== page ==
Skip to content
Understanding — Auditory Processing

Auditory Processing Disorder in Children

Little girl listening to a seashell.

Marcy Willard


Last modified 19 Oct 2023

Published 17 Jan 2022

What is Auditory Processing in Childhood?

Auditory processing is the brain’s ability to listen and make sense of sounds entering the ears.

Simply put, there is a part of hearing that the ears do and a part of hearing that the brain does. Auditory processing is the part that the brain does.

Your child may say ‘What did you say’ a lot. It may seem like they didn’t hear you. Your child may have unexplained reading challenges or poor listening skills.

When asked to repeat words that sound a little bit different, they may pronounce them the same. A child with these challenges has trouble processing the different sounds within words. For example, they may read ‘where’ instead of ‘were’ or ‘mack’ for ‘make.’ You might hear ‘shock’ for ‘shop’ or ‘sack’ for ‘snack.’ 

Kids with impaired processing abilities may also have learning difficulties. It can be extremely difficult to read and spell when you are struggling to hear the words correctly.

Concerned that your child doesn't understand what they hear?

Sign up for the Cadey app. Get free videos that show you what you can do at home.

Common Symptoms of Auditory Processing Problems in Children

  • Needs words repeated: your child may ask, ‘wait, what did you say?’
  • Mishearing words: your child may have a hard time discerning or understanding words
  • Lost in conversation: your child may be paying attention but still not following the conversation
  • Reading problems: your child may struggle in reading because they have poor phonological awareness, which means they do not ‘hear’ the letter sounds right
  • Spelling problems: your child may have trouble spelling
  • Vocabulary problems: your child may have a poor vocabulary, even with high intelligence
  • Learning problems: your child may have trouble in subjects that incorporate reading and writing. This may include: language arts, social studies, science, or other world languages
  • Academic problems: your child may have poor grades or academic performance problems due to difficulties following instructions or participating in the classroom
  • Problems following directions: your child may be trying hard to follow directions but getting confused and frustrated. They may need directions written out or repeated
  • Problems with multi-step instructions: your child may forget multiple-step directions. You may find that your child can do the first or the last step but will get lost on any other steps in your instructions
This short video explains what auditory processing is and what common challenges look like in children. Find out how you can help your child.

Observable Signs of Auditory Processing Challenges

Children who listen but do not hear you may have problems with auditory processing. Auditory processing refers to the brain’s ability to hear and understand information that comes in through the ears. 

Known expert in intelligence, Dawn Flanagan, describes it this way. “Auditory processing (Ga) refers to the ability to perceive, analyze, and synthesize a variety of auditory information (e.g., sounds).”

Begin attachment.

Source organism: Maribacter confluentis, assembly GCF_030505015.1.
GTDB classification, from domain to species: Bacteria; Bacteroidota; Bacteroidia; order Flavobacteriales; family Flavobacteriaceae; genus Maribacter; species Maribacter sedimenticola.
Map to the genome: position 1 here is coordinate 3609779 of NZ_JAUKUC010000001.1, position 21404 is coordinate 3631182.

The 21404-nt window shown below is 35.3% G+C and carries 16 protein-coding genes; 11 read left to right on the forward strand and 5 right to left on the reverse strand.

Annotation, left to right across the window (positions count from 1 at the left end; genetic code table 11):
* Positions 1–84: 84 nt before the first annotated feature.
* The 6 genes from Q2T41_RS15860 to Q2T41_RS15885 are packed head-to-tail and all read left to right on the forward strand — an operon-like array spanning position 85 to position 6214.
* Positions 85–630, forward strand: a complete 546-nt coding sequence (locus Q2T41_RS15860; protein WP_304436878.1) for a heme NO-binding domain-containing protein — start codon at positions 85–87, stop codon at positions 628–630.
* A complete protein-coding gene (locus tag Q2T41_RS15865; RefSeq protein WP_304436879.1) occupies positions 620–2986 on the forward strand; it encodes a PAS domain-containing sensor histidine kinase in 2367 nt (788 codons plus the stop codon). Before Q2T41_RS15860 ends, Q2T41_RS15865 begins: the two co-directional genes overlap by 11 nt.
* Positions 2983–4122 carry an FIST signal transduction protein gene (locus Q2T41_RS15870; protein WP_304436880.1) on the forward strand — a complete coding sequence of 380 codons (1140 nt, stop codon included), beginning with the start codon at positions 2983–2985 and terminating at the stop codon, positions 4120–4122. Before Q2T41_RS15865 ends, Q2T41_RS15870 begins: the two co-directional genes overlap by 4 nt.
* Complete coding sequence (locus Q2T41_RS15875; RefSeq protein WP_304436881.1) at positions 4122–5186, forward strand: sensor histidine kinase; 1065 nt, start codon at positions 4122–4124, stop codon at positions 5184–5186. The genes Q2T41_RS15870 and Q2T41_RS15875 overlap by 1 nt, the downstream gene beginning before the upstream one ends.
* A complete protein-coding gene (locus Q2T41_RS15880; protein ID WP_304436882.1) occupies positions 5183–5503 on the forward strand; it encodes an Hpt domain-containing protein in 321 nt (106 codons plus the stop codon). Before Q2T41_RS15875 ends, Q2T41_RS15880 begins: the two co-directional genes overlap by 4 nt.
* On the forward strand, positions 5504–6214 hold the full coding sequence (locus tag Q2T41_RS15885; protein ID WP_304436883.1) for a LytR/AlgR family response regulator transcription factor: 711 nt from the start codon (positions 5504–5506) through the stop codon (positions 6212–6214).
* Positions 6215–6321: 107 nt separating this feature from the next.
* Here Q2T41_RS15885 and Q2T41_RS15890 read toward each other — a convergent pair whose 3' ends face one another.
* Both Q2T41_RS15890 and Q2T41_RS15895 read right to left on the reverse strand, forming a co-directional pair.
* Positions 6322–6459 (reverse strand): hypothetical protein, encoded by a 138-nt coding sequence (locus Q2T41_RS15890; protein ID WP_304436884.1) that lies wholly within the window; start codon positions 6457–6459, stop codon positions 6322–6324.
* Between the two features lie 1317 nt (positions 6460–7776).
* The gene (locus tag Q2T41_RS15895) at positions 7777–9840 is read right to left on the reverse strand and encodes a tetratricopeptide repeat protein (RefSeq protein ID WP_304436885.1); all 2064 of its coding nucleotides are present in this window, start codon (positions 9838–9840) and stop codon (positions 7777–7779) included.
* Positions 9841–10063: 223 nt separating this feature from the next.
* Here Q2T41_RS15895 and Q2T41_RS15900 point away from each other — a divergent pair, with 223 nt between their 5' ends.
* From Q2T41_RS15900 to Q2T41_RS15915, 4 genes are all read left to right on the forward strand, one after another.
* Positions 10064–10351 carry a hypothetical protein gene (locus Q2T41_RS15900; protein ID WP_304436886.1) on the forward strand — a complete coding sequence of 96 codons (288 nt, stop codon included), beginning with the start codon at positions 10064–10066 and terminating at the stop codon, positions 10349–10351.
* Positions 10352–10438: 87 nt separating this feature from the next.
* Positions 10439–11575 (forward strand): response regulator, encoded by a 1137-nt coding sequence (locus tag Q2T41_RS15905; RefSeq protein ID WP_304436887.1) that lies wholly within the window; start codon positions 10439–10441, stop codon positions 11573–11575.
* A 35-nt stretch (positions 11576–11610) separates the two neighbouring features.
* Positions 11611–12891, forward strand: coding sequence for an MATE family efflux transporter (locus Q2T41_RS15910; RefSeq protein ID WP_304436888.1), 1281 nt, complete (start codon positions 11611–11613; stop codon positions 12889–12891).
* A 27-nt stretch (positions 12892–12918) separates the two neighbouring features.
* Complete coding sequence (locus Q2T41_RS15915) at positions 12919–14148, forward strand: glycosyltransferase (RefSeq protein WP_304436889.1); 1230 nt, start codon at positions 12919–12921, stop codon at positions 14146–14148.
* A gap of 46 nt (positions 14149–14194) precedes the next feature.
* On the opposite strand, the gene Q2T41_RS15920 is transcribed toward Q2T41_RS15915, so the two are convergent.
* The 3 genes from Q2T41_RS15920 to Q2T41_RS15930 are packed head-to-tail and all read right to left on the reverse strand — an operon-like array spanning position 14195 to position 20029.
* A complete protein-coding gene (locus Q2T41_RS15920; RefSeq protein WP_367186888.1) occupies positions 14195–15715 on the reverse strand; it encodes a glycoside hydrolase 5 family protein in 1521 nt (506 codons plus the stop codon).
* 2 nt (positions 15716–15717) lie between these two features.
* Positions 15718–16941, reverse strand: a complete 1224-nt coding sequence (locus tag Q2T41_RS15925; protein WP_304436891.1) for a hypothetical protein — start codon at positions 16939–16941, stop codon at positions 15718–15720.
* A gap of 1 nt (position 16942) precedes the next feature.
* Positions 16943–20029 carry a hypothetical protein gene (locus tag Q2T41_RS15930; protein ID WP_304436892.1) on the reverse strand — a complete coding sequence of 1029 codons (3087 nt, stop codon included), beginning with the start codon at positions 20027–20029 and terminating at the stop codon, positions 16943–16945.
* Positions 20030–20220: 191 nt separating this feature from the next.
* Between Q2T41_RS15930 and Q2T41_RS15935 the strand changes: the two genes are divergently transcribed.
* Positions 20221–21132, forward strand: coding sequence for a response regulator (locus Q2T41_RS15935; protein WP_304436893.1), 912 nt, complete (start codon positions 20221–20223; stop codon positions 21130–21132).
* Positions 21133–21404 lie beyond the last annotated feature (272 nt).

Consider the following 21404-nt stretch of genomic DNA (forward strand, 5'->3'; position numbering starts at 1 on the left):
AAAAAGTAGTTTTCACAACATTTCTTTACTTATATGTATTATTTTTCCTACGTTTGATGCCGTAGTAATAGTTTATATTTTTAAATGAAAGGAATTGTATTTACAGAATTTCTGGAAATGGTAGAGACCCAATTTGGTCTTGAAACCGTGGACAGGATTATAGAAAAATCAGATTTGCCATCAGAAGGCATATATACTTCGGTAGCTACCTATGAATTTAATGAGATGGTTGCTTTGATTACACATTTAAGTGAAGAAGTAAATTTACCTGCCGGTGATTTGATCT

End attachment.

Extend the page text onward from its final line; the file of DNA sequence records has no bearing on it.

Auditory processing includes different forms of listening skills:

  • Listening to words with missing letters and saying the correct word (e.g., hearing “olipop” and saying “lollipop”)
  • Listening to piano music and identifying the key in which the piece is being played (e.g., C sharp) [2]
  • Listening to song lyrics and identifying words and phrases within the song

Auditory processing is not the same as basic hearing. Hearing is a combination of both what the ears do and what the brain does. Auditory processing is referring to the part that the brain does. 

Auditory processing is a key factor in intelligence, according to the trusted CHC Theory of Intelligence [2]. 

Within this model, auditory processing includes the following skills:

  • Listening and verbal comprehension
  • Temporal tracking
  • Auditory cognitive relationships
  • Discriminating sound patterns
  • Auditory span memory
  • Perception of distorted speech
  • Maintaining and judging rhythm [2]

In a child with poor auditory processing, the child’s brain is not correctly discriminating sounds. 

The progression of auditory processing complexity is as follows: 

  1. Rhymes and alliteration are the simplest forms of auditory processing 
  2. Words within sentences 
  3. Syllables within words 
  4. Beginning sounds in words 
  5. Individual phonemes 

As you can see from this list, there is a great deal of complexity required of children as they process auditory information. Challenges in any of these areas can impact memory and learning. Children facing such difficulties might feel frustrated during conversations, lessons, or music classes. 

They may be constantly asking people to repeat what they just said. A child with these challenges may get confused while watching a movie or reading a book due to challenges discerning speech sounds. 

Impact of Auditory Processing on Daily Life

If auditory processing is an issue, here are some additional challenges you may notice in your child.